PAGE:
Pillsbury did the proper social thing and introduced Frank to Roger Bergson. Frank shook Roger’s hand, noticing the lack of calluses. And then another yelp came from the lakeshore and the three men turned their heads to Judy lifting a full-to-overflowing net of smelt from the dark water and dumping it into the waiting maw of the garbage sack, Moran shuffling around, the Hefty bag awkward in his hands. A few of the smelt leapt prematurely from the net and commenced flopping on the rocks and Moran bent over and scooped them into the bag, keeping a large one—Frank thought it was at least a foot long—in his hand.

Frank knew what was coming next, as Danny straightened himself and promptly bit the head off the big smelt.

So there it is, Frank thought, there’s always someone. And of course it was Danny Moran. Who else was more qualified to play the fish-decapitating sideshow geek? Moran was at the water’s edge now and Judy and her friend were still laughing. But their necks were stiff and the new girl was maybe put off by Moran’s nod to tradition. Always respectful of the past, that Dan. And what the hell did the chick know, anyway?

“Did my construction foreman just bite the head off a dead smelt?” Pills said, his voice clicking up an octave.

“I think it was a live one,” Roger Bergson said, running his fingers back through his oiled black hair, his face stuck somewhere between a smile and a grimace.

“Lake Superior sushi,” Frank said, watching Waverly and the women ambling down the beach toward a dark area beyond the glow of campfires and Coleman lanterns. The ladies sure seemed to be enjoying Keith’s company and the guy was obviously playing it to the max. Both girls had cigarettes and Frank could see the glowing orange tips gliding around and flaring in the darkness about fifty yards down the shore.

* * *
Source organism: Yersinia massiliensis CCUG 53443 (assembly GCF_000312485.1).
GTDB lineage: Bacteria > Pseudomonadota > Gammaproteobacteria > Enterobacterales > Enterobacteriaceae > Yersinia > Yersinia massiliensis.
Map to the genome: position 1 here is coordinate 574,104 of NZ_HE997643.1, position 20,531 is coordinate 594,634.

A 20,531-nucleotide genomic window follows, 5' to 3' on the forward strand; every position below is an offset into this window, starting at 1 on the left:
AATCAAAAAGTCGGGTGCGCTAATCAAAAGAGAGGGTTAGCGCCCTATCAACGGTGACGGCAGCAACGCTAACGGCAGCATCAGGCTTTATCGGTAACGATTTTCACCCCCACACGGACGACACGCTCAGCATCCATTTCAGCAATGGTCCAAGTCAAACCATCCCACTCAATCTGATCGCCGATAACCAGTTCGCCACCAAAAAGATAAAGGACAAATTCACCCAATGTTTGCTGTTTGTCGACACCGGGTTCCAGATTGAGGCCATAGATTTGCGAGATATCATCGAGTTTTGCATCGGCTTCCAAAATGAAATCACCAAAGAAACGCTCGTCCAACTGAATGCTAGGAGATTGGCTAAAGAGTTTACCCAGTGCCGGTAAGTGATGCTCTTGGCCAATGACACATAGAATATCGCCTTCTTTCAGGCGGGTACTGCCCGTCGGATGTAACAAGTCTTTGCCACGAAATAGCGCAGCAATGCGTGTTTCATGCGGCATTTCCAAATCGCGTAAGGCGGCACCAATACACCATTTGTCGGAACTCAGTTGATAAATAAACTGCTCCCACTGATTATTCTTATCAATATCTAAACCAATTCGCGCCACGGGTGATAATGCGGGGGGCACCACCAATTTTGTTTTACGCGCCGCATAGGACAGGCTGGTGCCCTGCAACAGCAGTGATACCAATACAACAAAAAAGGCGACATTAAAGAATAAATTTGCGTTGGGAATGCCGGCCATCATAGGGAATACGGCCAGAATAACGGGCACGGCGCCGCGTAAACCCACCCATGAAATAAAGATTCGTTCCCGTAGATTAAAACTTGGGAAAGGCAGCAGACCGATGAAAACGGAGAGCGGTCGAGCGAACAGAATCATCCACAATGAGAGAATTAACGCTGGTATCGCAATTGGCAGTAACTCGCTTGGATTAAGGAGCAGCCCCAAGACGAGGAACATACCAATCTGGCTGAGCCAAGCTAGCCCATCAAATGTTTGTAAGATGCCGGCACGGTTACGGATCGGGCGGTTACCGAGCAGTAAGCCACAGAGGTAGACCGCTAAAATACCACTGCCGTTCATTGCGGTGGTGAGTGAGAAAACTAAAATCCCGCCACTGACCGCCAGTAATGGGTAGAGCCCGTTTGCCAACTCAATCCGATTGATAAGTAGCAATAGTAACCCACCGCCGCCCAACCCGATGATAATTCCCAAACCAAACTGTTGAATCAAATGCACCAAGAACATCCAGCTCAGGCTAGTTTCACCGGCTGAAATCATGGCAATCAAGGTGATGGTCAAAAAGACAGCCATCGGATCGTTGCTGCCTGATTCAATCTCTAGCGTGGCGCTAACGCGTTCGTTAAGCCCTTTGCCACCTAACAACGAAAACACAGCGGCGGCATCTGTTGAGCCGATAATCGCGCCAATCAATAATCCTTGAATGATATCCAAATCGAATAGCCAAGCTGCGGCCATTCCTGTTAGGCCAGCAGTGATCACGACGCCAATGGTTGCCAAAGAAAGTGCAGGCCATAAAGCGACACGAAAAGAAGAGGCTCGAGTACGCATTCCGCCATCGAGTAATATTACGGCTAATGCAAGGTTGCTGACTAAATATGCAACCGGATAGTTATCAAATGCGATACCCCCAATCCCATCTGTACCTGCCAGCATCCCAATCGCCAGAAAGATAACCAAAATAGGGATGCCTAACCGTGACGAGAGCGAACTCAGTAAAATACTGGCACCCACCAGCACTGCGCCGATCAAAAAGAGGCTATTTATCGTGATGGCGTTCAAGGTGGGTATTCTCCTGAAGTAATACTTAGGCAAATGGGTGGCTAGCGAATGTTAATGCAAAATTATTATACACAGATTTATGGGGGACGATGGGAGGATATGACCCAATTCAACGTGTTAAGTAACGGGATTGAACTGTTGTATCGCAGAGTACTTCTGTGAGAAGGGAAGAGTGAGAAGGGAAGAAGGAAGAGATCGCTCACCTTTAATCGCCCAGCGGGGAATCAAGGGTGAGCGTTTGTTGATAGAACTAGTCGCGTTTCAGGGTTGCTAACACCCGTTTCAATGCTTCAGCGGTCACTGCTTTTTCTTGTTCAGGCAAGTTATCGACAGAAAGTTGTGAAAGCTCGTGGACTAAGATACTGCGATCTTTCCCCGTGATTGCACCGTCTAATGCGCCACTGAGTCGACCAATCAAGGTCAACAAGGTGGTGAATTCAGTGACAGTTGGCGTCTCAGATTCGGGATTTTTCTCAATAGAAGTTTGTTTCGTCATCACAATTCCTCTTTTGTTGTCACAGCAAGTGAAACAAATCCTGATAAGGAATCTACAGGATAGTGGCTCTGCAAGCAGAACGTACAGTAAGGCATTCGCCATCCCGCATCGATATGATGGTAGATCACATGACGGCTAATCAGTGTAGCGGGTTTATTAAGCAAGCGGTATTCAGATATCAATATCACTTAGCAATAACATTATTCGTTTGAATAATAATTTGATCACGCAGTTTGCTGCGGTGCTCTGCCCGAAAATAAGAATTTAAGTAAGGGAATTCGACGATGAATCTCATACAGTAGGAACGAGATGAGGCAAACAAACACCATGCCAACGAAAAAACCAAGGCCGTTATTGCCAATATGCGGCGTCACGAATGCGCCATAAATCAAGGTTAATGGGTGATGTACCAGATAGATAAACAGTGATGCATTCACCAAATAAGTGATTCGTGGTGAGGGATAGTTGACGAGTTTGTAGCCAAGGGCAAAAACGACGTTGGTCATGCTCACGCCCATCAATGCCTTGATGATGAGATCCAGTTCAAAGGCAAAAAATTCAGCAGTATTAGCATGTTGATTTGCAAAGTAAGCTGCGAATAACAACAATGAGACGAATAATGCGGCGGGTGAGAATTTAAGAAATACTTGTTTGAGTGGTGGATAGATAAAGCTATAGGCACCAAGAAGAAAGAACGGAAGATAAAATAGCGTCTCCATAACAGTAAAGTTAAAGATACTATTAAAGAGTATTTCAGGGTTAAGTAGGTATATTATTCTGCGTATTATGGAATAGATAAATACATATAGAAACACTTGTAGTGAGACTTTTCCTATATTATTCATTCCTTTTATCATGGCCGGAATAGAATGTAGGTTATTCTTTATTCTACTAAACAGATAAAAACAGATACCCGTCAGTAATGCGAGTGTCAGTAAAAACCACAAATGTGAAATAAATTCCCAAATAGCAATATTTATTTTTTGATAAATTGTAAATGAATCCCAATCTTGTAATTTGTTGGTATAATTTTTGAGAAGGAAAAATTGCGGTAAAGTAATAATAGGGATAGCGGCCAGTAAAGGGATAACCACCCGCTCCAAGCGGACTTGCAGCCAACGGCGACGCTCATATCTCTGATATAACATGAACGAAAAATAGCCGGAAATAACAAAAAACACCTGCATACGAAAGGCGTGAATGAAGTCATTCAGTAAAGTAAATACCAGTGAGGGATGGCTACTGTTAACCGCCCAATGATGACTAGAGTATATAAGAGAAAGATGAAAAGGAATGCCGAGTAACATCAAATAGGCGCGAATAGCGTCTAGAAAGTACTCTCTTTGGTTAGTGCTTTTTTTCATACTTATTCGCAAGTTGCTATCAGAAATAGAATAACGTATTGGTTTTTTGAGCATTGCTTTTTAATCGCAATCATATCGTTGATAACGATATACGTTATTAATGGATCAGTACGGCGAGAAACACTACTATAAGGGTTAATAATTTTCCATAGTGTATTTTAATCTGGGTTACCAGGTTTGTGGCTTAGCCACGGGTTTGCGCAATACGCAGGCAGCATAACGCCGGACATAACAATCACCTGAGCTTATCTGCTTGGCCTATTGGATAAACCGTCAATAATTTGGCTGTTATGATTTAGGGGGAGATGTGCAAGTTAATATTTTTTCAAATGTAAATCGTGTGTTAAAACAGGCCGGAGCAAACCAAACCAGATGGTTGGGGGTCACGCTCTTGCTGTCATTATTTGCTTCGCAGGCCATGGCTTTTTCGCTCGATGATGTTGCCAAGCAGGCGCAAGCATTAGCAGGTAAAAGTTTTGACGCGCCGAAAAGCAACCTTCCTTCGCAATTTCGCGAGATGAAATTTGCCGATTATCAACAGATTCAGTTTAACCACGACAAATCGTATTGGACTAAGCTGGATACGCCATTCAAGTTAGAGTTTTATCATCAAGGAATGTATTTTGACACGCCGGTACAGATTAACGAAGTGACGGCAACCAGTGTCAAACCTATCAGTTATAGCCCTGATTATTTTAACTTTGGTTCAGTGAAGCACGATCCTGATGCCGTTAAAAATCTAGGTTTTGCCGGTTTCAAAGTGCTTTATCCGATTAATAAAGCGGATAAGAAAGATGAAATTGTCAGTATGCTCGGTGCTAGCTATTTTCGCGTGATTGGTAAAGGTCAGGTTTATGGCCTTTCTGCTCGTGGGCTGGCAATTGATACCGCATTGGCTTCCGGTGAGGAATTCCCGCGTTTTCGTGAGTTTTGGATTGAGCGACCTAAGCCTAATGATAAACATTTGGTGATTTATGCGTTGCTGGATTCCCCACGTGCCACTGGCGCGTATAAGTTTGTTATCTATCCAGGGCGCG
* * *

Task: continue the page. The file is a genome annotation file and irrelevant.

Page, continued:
Waverly bringing the women into the shadows meant one of two things, either they were going to smoke pot or snort coke. Frank guessed coke. Disco dust. Satan’s semen. Nose candy. Shit was all over town these days. Rumor had it some local guys were picking it up in Panama and bringing it back here in large quantities. Hide your wallets. And your upwardly mobile types, like those two women lurking down there in the shadows with Waverly, often thought of weed as something for dirty hippies, whereas coke spoke of money and prestige and status. This was total bullshit, total image-conscious emptiness, but shit, whatever the hell the three of ’em were up to down there in the dark, it seemed to be too much for Mr. Pills and his main man Roger, because the pair exchanged meaningful glances and Pills said, “Seems like the fun has begun, Roger, what say we join the ladies?”

Frank could hear the women laughing, Waverly a real card when he made the effort. Frank was halfway ready for the pharmacist to shout Tally Ho or Hear, hear, but Bergson just squatted down and picked three bottles of Beck’s Dark from the cooler before he and Pills went off to rescue their women from the charms of a coked-up hippie boy on the skids.

Frank saw Waverly and the two women coming back into the light as Pills and his pal approached on the rocky beach. Frank heard Judy say, “Ricky babe, ready to get your feet wet? The Sultry Sisters of Smelt are about to do some serious damage. Bet we can catch more than you two big strong men.”

The Sultry Sisters of Smelt—an obvious Waverly creation. Dude loved alliteration. Should’ve been a headline writer for a tabloid. Sometimes the guy could influence you without you even knowing it.